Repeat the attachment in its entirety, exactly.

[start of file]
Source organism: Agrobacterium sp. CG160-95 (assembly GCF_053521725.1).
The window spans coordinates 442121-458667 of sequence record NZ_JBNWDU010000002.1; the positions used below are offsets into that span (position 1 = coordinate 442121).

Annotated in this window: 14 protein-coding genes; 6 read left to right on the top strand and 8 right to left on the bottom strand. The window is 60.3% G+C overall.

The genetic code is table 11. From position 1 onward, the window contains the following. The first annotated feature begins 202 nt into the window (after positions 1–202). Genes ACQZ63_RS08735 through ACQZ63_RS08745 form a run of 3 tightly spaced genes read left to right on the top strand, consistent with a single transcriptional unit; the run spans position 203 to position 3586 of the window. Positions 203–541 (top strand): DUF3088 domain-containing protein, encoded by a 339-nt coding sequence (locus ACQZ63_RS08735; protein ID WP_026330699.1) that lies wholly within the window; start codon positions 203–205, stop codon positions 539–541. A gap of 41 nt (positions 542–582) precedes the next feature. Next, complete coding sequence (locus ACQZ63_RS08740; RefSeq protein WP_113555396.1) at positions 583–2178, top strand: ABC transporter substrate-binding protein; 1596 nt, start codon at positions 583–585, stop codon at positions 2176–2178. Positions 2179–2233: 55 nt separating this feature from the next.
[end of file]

Source organism: Agrobacterium sp. CG160-95 (assembly GCF_053521725.1).
The window spans coordinates 442121-458667 of sequence record NZ_JBNWDU010000002.1; the positions used below are offsets into that span (position 1 = coordinate 442121).

Annotated in this window: 14 protein-coding genes; 6 read left to right on the top strand and 8 right to left on the bottom strand. The window is 60.3% G+C overall.

The genetic code is table 11. From position 1 onward, the window contains the following. The first annotated feature begins 202 nt into the window (after positions 1–202). Genes ACQZ63_RS08735 through ACQZ63_RS08745 form a run of 3 tightly spaced genes read left to right on the top strand, consistent with a single transcriptional unit; the run spans position 203 to position 3586 of the window. Positions 203–541 (top strand): DUF3088 domain-containing protein, encoded by a 339-nt coding sequence (locus ACQZ63_RS08735; protein ID WP_026330699.1) that lies wholly within the window; start codon positions 203–205, stop codon positions 539–541. A gap of 41 nt (positions 542–582) precedes the next feature. Next, complete coding sequence (locus ACQZ63_RS08740; RefSeq protein WP_113555396.1) at positions 583–2178, top strand: ABC transporter substrate-binding protein; 1596 nt, start codon at positions 583–585, stop codon at positions 2176–2178. Positions 2179–2233: 55 nt separating this feature from the next.